Racing beat

| January 01, 2007

Several teams were on hand in October at Talladega Superspeedway to test the Car of Tomorrow.

Not Ready Yet
As the 2006 NASCAR Nextel Cup season wound down, 11 teams converged on Talladega Superspeedway to do a full day of extensive testing on the Car of Tomorrow. The focus was on experimenting with various restrictor plate sizes and wings, as well as seeing how the car performs in the draft.

By 2009 the Car of Tomorrow will be the standard issue vehicle in all Cup events.

“We started with a 15/16-inch plate and progressed to a 1-inch plate,” NASCAR Nextel Cup Series Director John Darby says. “We actually were doing a whole matrix of plate changes, but we also know there’s a lot that sits under the plates that dictates speeds.”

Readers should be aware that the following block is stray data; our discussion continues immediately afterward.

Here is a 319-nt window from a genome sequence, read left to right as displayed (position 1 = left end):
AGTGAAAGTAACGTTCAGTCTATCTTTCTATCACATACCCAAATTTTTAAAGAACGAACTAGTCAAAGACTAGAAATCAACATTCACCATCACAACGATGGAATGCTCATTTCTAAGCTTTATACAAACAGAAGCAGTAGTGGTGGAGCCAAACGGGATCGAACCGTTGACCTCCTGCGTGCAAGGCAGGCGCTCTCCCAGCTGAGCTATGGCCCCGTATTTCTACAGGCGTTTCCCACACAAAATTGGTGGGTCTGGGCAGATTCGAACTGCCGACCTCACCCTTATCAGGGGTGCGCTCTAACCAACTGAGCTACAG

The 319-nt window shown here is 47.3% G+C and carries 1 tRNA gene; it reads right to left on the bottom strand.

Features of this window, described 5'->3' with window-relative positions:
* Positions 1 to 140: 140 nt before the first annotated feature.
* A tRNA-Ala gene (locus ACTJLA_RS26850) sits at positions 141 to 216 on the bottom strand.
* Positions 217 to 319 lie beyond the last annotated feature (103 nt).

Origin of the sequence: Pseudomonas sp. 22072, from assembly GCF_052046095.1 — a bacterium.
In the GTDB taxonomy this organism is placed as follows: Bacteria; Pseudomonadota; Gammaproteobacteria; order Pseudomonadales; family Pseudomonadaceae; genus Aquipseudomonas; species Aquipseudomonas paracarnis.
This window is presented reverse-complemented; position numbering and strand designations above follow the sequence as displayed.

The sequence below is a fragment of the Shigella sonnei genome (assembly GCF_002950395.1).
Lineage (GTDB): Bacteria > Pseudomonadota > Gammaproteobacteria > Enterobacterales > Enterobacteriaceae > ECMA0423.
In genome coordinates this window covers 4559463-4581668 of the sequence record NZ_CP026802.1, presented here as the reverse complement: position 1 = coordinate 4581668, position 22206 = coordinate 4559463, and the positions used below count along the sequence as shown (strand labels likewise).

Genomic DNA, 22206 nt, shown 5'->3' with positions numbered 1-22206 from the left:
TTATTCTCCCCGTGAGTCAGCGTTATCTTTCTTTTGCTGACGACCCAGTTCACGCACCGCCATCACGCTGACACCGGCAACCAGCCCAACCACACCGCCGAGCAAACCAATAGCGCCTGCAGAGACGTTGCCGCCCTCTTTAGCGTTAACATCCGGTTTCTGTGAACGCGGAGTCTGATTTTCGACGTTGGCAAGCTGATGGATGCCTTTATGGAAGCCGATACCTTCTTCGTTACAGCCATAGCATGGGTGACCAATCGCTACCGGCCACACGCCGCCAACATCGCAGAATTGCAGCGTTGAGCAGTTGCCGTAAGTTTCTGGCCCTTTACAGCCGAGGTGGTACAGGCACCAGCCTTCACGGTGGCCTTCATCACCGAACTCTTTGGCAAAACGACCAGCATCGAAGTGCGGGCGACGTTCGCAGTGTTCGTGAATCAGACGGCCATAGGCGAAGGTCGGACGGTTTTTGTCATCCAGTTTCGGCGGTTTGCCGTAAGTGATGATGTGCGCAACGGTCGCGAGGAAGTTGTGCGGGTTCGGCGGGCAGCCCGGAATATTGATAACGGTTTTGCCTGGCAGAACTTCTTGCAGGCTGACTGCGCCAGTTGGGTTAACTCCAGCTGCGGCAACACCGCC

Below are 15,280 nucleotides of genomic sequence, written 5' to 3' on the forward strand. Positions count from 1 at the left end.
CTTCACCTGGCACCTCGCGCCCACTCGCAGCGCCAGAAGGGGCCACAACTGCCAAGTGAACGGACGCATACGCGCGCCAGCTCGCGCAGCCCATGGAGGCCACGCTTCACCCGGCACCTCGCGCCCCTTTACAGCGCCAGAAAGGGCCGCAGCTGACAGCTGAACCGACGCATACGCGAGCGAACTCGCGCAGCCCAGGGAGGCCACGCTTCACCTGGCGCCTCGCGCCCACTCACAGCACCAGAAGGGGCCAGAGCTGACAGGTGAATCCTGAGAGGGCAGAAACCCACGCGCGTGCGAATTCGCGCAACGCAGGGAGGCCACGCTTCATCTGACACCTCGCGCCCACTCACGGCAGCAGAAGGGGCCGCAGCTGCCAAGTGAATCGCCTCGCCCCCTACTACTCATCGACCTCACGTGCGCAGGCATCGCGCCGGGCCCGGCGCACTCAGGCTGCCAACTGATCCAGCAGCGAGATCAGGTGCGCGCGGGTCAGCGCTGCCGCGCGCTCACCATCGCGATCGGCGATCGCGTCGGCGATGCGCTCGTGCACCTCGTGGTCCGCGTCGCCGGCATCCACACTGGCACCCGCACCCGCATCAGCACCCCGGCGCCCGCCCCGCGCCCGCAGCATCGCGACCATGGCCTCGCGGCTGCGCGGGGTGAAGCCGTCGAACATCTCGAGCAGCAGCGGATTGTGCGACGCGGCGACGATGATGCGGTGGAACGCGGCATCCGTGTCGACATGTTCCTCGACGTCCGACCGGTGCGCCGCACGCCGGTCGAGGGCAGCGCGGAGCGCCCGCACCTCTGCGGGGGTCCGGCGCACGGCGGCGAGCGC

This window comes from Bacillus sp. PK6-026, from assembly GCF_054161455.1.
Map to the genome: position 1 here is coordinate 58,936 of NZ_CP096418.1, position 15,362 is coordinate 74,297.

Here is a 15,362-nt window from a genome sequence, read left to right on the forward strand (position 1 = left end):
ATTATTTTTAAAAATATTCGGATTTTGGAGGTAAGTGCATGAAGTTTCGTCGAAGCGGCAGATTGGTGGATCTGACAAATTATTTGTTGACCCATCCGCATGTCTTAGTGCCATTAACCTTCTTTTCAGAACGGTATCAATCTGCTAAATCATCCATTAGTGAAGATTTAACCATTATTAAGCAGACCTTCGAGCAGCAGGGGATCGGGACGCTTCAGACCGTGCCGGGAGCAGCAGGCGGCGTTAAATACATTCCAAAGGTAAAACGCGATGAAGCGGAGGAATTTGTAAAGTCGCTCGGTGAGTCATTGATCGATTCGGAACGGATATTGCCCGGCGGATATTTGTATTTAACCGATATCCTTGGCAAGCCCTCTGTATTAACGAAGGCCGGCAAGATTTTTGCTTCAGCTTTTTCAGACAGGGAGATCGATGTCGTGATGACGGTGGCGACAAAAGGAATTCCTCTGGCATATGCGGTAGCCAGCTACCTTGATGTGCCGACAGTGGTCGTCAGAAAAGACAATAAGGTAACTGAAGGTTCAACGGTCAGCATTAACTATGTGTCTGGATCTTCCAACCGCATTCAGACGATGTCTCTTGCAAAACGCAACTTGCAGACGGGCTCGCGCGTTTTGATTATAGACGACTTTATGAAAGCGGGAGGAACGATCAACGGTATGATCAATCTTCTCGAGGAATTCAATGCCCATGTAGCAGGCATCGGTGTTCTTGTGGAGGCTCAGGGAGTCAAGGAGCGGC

There have been rumors that with the implementation of the Car of Tomorrow, restrictor plates could be phased out at the two tracks at which they are used, Talladega and Daytona.

Darby says that isn’t the case.

“The concept is eliminating specialized restrictor plate engines,” Darby says. “I don’t think the elimination of the plate is possible, but we can eliminate the specialization.”

Darby says the Talladega test allowed for some reverse engineering.

“Instead of starting with the plate first, we started with the gear rule first,” Darby says. “The key is using several different combinations until we find the sweet spot between the two.

“Once we do, it’ll help team owners because then they won’t have to worry about several different plate combinations.”